Stat of the day: Eastern League OPS & ERA leaders

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Top 10 OPS
1. Carlos Santana (Indians) – 943
2. Neil Sellers (Phillies) – 869
3. Brock Bond (Giants) – 838
4. Brian Stavisky (Phillies) – 831
5. Brett Pill (Giants) – 828
6. Brennan Boesch (Tigers) – 828
7. Brian Dinkelman (Twins) – 824
8. Deik Scram (Tigers) – 819
9. Josh Thole (Mets) – 816
10. Kevin Mahar (Phillies) – 815
– Obviously, many of the more interesting players didn’t qualify. Pedro Alvarez, the second overall pick in the 2008 draft, came in at 1009 in 60 games. Phillies outfielder Michael Taylor was at 977 in 86 games. The Orioles’ Brandon Snyder was promoted after posting a 1018 mark in 58 games.
– Santana never received a promotion, though he clearly deserved one for the work he did offensively. The problem is that the 23-year-old is still rather raw defensively behind the plate after beginning his pro career as an outfielder. He has the tools to make it as a starting catcher, but he’s likely going to need another full year in the minors in 2010.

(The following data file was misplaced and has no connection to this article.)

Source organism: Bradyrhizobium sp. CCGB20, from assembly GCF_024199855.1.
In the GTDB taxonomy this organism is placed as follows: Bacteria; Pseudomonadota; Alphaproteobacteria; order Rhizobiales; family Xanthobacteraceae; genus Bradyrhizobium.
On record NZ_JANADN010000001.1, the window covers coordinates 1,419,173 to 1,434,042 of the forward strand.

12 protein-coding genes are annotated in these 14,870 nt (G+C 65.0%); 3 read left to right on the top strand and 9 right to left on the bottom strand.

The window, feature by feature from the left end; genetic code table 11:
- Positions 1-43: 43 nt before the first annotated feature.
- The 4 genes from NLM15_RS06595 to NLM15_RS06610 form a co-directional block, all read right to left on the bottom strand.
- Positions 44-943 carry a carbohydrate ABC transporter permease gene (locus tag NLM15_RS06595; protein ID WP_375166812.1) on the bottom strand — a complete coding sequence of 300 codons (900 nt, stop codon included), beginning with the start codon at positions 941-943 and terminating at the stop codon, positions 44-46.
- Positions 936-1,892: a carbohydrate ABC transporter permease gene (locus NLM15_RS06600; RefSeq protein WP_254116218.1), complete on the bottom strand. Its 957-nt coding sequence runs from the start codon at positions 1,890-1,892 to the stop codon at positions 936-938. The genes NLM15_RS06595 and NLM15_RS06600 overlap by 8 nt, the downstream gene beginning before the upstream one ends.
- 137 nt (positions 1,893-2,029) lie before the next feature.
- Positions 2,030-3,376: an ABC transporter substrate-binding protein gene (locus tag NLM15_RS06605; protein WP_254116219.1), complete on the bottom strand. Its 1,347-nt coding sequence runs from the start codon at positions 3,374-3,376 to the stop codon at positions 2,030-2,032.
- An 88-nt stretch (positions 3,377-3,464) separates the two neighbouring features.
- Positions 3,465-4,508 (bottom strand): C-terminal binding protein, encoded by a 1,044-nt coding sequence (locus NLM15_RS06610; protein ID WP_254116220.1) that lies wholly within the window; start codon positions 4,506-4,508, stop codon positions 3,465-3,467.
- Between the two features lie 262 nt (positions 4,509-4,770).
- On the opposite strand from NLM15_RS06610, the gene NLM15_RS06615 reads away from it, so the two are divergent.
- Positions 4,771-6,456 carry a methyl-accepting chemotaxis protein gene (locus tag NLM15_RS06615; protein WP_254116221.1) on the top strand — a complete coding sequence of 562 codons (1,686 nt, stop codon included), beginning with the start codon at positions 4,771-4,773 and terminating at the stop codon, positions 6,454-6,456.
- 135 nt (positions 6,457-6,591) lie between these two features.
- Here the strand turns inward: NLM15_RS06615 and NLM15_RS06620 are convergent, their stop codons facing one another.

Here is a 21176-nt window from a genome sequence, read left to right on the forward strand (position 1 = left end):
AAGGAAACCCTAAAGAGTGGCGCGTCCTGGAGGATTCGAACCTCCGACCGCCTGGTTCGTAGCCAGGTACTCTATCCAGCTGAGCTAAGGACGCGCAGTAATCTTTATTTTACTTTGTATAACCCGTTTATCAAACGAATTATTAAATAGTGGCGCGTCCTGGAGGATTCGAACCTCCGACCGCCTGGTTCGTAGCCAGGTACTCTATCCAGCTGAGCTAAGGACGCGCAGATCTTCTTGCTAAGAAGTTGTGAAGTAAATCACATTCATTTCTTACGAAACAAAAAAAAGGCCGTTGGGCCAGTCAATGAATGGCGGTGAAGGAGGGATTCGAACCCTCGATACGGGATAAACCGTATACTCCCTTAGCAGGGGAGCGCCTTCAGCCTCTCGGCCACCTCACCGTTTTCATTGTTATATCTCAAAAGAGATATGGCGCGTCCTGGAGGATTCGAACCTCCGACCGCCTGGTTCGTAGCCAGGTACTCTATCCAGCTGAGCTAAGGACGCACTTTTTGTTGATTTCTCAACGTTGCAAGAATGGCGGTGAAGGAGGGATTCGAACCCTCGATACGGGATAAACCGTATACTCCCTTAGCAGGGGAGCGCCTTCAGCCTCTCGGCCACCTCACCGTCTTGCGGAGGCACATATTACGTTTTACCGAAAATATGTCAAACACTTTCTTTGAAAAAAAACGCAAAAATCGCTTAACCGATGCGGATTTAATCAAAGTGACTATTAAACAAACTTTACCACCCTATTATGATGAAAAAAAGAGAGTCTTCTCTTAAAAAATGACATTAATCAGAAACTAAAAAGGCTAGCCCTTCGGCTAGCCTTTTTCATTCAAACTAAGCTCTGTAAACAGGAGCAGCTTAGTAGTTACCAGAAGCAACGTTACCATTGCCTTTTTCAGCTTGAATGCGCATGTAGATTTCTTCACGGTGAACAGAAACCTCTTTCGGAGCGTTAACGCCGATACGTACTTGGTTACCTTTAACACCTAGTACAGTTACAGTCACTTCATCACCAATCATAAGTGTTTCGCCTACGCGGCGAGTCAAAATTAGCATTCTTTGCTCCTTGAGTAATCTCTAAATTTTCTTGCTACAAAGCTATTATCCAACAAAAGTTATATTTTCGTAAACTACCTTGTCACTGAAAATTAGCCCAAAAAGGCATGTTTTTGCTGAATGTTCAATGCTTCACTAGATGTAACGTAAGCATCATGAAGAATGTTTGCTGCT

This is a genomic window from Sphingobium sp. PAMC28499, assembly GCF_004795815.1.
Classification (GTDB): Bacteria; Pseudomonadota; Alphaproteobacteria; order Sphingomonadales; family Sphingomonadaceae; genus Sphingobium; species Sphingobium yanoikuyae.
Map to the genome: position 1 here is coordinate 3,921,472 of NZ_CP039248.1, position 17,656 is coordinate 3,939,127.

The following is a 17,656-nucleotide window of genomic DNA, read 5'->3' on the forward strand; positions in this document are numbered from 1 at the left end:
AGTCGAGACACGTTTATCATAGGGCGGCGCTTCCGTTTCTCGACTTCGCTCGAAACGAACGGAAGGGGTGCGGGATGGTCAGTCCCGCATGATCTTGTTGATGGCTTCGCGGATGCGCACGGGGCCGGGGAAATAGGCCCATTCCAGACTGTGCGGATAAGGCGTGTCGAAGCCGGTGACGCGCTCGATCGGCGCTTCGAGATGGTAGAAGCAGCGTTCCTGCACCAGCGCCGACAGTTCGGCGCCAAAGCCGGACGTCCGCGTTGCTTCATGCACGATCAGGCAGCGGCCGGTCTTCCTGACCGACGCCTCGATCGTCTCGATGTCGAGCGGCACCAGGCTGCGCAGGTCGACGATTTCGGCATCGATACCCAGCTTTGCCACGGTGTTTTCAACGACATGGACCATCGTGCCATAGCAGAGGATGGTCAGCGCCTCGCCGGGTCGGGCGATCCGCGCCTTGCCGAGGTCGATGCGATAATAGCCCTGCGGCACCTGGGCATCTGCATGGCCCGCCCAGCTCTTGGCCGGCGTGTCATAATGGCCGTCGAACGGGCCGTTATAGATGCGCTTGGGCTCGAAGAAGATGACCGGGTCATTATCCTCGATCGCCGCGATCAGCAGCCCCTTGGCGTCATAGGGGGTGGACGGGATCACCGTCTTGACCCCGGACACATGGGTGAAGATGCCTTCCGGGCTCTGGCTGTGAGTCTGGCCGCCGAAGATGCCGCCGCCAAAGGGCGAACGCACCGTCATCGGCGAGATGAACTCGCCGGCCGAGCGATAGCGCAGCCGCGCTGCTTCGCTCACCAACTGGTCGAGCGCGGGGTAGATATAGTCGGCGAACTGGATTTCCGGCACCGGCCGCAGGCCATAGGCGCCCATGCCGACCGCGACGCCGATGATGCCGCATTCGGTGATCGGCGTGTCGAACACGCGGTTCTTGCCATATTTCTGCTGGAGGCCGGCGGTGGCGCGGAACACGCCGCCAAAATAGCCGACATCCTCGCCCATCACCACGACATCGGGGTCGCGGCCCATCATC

– Bond’s 838 OPS was very impressive for a guy who played half of his games in one of the best parks for pitchers in the minors. Still, his league-leading 429 OBP would have counted for more if he wasn’t caught stealing on 15 of his 28 attempts.
– Other notables: Alex Avila (Tigers) – 814, Nick Weglarz (Indians) – 808, Ryan Kalish (Red Sox) – 781, Ruben Tejada (Mets) – 732, David Cooper (Blue Jays) – 729, Beau Mills (Indians) – 724, Brad Emaus (Blue Jays) – 712, Lars Anderson (Red Sox) – 673, Cale Iorg (Tigers) – 610
Top 10 ERA
1. Zach McAllister (Yankees) – 2.23
2. Felix Doubront (Red Sox) – 3.35
3. Jeanmar Gomez (Indians) – 3.43
4. Luis Perez (Blue Jays) – 3.55
5. Matt Fox (Twins) – 3.58
6. Randy Boone (Blue Jays) – 3.70
7. Danny Moskos (Pirates) – 3.74
8. Erik Arnesen (Nationals) – 3.87
9. Ryan Mullins (Twins) – 4.03
10. Jon Kibler (Tigers) – 4.06
– Non-qualifiers included Madison Bumgarner (1.93 ERA in 107 IP), Brad Lincoln (2.28 EREA in 75 IP), Ryan Edell (2.32 ERA in 89 1/3 IP), Brandon Erbe (2.34 ERA in 73 IP) and Junichi Tazawa (2.57 ERA in 98 IP).
– Also clearly deserving of mention was Yankees prospect Josh Schmidt, who had a 1.61 ERA in five starts and 41 relief appearances.